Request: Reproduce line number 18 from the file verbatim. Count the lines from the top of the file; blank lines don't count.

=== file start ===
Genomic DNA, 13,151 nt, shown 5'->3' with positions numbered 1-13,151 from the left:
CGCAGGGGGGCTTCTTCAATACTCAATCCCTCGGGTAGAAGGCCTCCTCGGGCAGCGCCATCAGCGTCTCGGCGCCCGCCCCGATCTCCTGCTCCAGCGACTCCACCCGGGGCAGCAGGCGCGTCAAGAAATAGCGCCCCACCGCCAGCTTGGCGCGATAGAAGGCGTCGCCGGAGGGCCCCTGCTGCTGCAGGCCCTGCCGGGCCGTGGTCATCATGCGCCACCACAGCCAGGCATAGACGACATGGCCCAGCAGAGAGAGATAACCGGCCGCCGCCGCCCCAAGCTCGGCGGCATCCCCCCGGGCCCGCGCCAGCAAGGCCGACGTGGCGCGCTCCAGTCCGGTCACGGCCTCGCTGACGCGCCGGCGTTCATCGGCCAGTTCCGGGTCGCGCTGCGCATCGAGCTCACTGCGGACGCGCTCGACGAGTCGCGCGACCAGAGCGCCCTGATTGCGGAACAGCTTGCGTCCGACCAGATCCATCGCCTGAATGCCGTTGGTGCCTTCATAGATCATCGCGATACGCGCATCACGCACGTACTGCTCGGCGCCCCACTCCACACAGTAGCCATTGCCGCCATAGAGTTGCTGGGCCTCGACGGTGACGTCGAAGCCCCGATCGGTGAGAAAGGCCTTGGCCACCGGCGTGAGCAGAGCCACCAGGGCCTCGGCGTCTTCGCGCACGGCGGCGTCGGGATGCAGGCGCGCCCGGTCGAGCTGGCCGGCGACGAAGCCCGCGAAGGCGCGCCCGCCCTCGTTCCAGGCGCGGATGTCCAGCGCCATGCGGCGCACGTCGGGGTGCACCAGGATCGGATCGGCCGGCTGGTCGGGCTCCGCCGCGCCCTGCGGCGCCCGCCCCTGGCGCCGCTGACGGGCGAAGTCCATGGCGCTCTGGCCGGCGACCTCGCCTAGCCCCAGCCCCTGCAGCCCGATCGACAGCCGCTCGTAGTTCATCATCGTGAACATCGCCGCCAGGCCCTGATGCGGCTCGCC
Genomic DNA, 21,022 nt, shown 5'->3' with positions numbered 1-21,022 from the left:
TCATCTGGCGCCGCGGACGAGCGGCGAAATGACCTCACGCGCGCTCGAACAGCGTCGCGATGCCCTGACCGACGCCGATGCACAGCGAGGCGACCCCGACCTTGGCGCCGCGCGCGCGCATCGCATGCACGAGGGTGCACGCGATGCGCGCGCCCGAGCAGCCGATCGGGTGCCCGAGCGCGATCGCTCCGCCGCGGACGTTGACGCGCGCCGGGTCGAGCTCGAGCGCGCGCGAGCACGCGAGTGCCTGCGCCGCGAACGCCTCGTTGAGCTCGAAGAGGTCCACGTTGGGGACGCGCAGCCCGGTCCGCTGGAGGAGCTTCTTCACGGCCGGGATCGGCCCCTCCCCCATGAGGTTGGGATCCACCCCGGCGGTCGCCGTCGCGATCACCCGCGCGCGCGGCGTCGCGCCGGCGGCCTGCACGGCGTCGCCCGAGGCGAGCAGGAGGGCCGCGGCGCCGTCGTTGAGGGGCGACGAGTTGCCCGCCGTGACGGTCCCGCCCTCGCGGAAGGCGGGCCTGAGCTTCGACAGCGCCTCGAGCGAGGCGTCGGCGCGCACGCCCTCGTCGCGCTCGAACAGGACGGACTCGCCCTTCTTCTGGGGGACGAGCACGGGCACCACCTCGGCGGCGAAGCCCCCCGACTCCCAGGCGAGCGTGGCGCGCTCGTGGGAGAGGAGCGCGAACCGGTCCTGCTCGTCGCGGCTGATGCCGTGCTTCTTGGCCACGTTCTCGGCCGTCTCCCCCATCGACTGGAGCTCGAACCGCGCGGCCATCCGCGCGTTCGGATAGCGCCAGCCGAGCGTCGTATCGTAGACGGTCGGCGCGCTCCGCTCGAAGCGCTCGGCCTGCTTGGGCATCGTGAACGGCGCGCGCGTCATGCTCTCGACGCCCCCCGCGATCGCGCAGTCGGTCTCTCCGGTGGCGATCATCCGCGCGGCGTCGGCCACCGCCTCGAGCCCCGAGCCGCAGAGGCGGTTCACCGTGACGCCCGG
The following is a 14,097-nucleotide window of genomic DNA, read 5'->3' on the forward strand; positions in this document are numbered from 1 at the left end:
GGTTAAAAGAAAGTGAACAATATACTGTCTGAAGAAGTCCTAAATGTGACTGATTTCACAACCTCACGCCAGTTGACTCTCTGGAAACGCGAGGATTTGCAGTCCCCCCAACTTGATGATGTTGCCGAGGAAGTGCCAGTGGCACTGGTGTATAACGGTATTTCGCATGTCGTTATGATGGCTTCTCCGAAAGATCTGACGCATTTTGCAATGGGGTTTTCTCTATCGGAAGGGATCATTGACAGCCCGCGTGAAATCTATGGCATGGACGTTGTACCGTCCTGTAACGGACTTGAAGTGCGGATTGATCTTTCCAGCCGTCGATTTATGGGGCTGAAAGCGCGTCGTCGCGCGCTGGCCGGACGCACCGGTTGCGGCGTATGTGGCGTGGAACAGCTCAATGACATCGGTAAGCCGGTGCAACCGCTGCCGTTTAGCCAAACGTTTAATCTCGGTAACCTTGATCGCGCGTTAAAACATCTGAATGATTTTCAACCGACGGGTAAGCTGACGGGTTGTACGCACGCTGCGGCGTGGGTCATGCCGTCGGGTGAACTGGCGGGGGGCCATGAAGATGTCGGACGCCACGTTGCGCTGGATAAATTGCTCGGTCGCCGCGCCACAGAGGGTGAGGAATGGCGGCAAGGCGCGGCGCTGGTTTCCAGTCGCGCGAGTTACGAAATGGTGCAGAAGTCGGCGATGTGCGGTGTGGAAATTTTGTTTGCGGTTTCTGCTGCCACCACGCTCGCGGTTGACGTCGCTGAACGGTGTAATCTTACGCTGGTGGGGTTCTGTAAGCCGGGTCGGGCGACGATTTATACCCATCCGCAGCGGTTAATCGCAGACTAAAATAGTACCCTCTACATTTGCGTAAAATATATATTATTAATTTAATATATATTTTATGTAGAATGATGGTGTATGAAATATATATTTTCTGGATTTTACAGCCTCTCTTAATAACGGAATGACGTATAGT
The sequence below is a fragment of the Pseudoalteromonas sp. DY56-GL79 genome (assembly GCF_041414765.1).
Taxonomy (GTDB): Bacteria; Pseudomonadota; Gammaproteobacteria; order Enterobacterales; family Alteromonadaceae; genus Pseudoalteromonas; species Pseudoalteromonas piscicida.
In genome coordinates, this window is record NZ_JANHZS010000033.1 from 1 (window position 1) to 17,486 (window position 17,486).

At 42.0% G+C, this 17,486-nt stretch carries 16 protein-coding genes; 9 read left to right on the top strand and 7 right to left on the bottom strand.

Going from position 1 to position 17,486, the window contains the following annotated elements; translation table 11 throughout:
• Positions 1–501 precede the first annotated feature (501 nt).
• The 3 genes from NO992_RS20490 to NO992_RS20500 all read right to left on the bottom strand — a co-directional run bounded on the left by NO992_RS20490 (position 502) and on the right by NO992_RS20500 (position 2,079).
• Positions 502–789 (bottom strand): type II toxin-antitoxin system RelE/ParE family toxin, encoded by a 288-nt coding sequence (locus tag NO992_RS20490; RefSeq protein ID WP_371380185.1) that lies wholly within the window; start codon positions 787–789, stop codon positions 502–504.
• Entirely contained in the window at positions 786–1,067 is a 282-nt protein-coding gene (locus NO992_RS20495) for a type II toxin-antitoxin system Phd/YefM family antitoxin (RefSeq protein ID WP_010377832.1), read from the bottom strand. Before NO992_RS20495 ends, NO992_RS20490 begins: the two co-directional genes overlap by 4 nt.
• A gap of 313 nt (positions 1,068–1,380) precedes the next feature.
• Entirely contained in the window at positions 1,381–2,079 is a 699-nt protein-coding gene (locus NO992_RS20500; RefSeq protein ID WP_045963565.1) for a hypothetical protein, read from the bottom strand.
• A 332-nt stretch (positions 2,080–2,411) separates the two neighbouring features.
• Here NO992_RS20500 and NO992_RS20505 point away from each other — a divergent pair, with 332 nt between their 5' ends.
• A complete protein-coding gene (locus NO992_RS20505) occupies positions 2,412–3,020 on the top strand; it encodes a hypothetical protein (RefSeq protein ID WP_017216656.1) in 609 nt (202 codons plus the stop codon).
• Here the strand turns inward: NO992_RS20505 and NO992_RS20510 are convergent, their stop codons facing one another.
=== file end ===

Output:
• A 332-nt stretch (positions 2,080–2,411) separates the two neighbouring features.